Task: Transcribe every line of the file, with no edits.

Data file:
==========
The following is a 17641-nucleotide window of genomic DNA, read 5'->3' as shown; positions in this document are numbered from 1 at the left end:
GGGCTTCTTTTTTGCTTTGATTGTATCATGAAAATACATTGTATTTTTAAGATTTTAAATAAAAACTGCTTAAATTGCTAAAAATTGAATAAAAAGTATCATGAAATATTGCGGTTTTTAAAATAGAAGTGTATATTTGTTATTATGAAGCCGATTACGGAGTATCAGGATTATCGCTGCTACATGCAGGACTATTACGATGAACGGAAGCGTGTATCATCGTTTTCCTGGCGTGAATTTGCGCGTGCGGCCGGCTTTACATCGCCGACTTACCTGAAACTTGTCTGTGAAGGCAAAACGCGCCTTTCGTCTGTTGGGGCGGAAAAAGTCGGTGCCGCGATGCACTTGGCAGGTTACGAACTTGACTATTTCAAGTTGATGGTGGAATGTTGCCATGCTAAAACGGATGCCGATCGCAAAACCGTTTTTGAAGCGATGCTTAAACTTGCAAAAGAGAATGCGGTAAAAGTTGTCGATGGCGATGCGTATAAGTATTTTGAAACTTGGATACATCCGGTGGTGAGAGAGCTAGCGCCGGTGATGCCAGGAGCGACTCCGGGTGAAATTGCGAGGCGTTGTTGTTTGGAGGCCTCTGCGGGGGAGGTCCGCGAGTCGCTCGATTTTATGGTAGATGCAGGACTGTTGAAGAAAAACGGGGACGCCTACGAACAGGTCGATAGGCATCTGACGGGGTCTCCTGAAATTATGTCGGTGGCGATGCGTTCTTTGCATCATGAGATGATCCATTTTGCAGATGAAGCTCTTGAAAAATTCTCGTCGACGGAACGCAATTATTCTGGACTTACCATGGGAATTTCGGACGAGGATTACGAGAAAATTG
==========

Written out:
The following is a 17641-nucleotide window of genomic DNA, read 5'->3' as shown; positions in this document are numbered from 1 at the left end:
GGGCTTCTTTTTTGCTTTGATTGTATCATGAAAATACATTGTATTTTTAAGATTTTAAATAAAAACTGCTTAAATTGCTAAAAATTGAATAAAAAGTATCATGAAATATTGCGGTTTTTAAAATAGAAGTGTATATTTGTTATTATGAAGCCGATTACGGAGTATCAGGATTATCGCTGCTACATGCAGGACTATTACGATGAACGGAAGCGTGTATCATCGTTTTCCTGGCGTGAATTTGCGCGTGCGGCCGGCTTTACATCGCCGACTTACCTGAAACTTGTCTGTGAAGGCAAAACGCGCCTTTCGTCTGTTGGGGCGGAAAAAGTCGGTGCCGCGATGCACTTGGCAGGTTACGAACTTGACTATTTCAAGTTGATGGTGGAATGTTGCCATGCTAAAACGGATGCCGATCGCAAAACCGTTTTTGAAGCGATGCTTAAACTTGCAAAAGAGAATGCGGTAAAAGTTGTCGATGGCGATGCGTATAAGTATTTTGAAACTTGGATACATCCGGTGGTGAGAGAGCTAGCGCCGGTGATGCCAGGAGCGACTCCGGGTGAAATTGCGAGGCGTTGTTGTTTGGAGGCCTCTGCGGGGGAGGTCCGCGAGTCGCTCGATTTTATGGTAGATGCAGGACTGTTGAAGAAAAACGGGGACGCCTACGAACAGGTCGATAGGCATCTGACGGGGTCTCCTGAAATTATGTCGGTGGCGATGCGTTCTTTGCATCATGAGATGATCCATTTTGCAGATGAAGCTCTTGAAAAATTCTCGTCGACGGAACGCAATTATTCTGGACTTACCATGGGAATTTCGGACGAGGATTACGAGAAAATTG